Thimphu, Bhutan – Day 1(a)

Hisashiburi! (Long time no see!), summer vacation just blazed through and in a twinkle of an eye summer vacation is over! Didn’t have the chance to do any writing as we were away for a whole month in September. We visited Bhutan for a week and the rest of the 3 weeks was spending much time with family, friends and Singapore food back at home in Singapore. (Yes, I missed Singapore food sooooooooooooo much but I didn’t manage to complete my food to eat list) After returning to Japan, it was straight to prepare for the start of the new Fall semester and to sort out the travel photos…Finally, I get some time to write about our Bhutan trip.

Bhutan Paro Airport
Bhutan’s immigration card, just like its country, very colorful! 🙂

Getting to Bhutan in summary:
You cannot travel to Bhutan without a visa, nor can you travel like a backpacker. The easiest way is probably to book through a travel agent and they will plan the itinerary for you to make sure you will adhere to their minimum daily spending for foreign visitors which is about US250 a day (including your travel, accommodation, flight ticket etc) I booked my trip with DrukAsia which is the tour specialist with Drukair (Bhutan’s only and official airline) and they have an office in Singapore too. Everything was done through email and responses to my queries were prompt within 1 working day. Payment can be made by cheque or cash at their Singapore office but option of internet transfer can be done too. It is recommended to make the reservation for your trip at least 1 month in advance to make sure the visa can be approved in time.

Bhutan Paro Airport
We departed on the 6am flight from Singapore with a 40 minutes stop in Kolkata,India. Finally after 6 hours in the plane, we arrived at the Paro International Airport.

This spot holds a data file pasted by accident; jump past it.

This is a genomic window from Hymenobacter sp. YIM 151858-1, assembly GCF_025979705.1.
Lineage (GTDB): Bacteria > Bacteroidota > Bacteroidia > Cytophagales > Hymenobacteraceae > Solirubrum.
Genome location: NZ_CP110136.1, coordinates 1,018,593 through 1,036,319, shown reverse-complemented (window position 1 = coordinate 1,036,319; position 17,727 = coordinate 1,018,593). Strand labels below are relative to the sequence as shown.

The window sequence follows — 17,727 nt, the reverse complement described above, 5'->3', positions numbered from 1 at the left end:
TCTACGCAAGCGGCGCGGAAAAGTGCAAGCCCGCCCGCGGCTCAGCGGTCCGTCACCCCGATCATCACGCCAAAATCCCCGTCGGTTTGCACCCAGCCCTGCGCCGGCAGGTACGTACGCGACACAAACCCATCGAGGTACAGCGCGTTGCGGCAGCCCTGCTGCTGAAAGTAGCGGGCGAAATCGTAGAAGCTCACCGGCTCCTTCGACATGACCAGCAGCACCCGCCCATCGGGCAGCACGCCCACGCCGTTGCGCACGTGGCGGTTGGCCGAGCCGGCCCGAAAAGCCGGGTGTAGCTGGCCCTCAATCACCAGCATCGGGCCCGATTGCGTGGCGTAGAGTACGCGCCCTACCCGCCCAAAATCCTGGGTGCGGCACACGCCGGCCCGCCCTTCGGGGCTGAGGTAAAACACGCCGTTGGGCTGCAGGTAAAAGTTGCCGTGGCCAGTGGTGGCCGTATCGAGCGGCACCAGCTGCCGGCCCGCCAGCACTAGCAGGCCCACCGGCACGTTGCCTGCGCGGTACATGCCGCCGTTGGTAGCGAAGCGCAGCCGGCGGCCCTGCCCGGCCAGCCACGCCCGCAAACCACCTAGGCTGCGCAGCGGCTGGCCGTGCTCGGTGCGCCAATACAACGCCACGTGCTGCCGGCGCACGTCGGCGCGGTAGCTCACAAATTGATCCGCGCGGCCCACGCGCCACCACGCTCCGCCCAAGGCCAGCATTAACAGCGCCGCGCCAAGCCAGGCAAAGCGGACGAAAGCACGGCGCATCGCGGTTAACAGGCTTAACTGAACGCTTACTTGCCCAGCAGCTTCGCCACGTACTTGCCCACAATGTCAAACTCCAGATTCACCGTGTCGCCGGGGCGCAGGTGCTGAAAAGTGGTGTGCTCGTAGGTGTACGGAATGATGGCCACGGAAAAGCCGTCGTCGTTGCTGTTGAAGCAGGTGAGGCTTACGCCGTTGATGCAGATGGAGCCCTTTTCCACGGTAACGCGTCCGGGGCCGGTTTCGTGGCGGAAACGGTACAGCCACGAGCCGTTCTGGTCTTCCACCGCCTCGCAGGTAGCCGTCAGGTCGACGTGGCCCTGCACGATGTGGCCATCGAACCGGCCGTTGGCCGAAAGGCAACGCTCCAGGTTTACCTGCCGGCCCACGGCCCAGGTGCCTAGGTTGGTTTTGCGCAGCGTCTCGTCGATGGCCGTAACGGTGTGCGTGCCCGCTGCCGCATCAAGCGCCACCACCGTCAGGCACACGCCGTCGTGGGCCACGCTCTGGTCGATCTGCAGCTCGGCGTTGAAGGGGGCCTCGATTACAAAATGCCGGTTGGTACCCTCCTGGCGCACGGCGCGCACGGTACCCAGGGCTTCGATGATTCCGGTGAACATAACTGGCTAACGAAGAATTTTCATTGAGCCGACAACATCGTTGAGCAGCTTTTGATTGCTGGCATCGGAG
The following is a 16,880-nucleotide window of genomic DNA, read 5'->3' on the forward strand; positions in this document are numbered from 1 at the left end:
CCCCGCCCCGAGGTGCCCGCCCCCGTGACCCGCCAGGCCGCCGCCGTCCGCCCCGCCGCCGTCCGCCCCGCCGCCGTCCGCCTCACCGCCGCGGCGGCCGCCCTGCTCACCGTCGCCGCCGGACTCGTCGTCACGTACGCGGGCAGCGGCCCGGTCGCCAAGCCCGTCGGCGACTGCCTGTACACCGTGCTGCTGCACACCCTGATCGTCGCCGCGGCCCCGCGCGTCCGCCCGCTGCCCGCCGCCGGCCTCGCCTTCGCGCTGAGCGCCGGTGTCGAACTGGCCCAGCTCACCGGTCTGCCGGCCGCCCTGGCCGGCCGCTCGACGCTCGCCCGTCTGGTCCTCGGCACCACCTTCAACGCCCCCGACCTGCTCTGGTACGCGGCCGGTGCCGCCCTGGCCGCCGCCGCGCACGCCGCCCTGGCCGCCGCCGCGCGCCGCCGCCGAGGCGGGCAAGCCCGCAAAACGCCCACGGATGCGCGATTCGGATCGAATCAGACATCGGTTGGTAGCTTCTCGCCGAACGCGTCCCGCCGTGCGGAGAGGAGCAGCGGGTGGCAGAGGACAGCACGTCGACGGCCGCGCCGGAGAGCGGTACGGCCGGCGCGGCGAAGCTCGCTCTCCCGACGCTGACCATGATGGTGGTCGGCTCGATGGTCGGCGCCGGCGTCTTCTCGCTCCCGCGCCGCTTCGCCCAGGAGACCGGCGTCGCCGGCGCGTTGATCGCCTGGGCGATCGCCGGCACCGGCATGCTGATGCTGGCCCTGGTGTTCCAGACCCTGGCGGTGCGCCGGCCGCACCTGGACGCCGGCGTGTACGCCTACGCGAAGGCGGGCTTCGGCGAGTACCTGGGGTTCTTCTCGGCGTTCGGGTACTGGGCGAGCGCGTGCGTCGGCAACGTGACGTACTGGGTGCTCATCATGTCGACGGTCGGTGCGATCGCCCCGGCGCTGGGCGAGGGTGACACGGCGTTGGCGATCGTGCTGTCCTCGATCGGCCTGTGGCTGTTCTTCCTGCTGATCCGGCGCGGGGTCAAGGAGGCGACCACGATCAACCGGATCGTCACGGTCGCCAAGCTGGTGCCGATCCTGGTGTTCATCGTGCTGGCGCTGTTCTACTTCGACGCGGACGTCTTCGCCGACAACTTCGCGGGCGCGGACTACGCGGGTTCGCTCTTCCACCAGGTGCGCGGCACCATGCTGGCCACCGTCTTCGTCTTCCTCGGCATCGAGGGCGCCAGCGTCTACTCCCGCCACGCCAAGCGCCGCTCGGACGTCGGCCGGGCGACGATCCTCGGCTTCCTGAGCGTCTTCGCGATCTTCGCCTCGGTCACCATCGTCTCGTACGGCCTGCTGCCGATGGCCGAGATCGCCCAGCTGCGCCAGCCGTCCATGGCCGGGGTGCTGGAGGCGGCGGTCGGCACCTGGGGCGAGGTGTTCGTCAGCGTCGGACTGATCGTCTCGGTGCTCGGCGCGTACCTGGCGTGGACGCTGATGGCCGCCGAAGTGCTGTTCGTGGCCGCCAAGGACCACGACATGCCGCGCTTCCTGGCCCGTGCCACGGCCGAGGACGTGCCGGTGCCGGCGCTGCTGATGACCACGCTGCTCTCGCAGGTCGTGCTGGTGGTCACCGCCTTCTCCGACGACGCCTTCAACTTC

Bhutan Paro Airport
Stepping off the tarmac to a beautiful blue sky.

Bhutan Paro Airport
Paro international airport where everyone was busy snapping photos the amount they step off the tarmac.

Bhutan Paro Airport
Contrary to other immigration check in, no one stopped anyone where they were busy snapping photos. 😛

Bhutan Paro Airport
The only belt conveyor in the small airport.

Bhutan Bridge
Upon arrival, our tour guide and driver was waiting for us at the arrival hall with our names. Straight from Paro, we would take a 45 minutes drive to Thimphu, the capital of Bhutan for a 2 days trip. First pit stop was a suspension bridge.

Bhutan Bridge
It was a little scary initially to walk through this suspension bridge which was just entwined with metal with quick rushing river down your feet.

Bhutan Bridge
Window view 🙂

Bhutan Bridge
Look up! The next few days in Bhutan would be full of colorful paintings and Buddhist statues.

Kisa Hotel

Kisa meaning, ”where peace prevails” is a family owned hotel. With only 35 rooms, it emphasis is on modern elegance and traditional service. Situated right across from Thimphu’s Changlimithang Sports and Archery Stadium, this hotel is at the hotspot of all commercial & social activities in Thimphu


This hotel was offered as a free upgrade for our package. Truth be told, expectations for food and accommodation in Bhutan should be lowered unless you upgrade yourself to some 6-7 stars hotels like Uma etc.

Bhutan Shop
After we left our bags in the hotel, we took a walk to our lunch restaurant and peeped into the different shops that was along our way.

Bhutan Shop
Many things in Bhutan are actually imported from India and Nepal.

Bhutan Lunch Day 1
All meals are all included inside the tour package and we had Bhutan meals on a daily basis. Their staples are mainly potatoes and chili. They love to eat chili with cheese and their food had some Chinese and India influence too.

Bhutan Times Square
Bhutan’s Times Square.

Bhutan Times Square
Sometimes, activities are also held here. Thimphu is the capital city for Bhutan and about 10% of the Bhutan population are living in this city.


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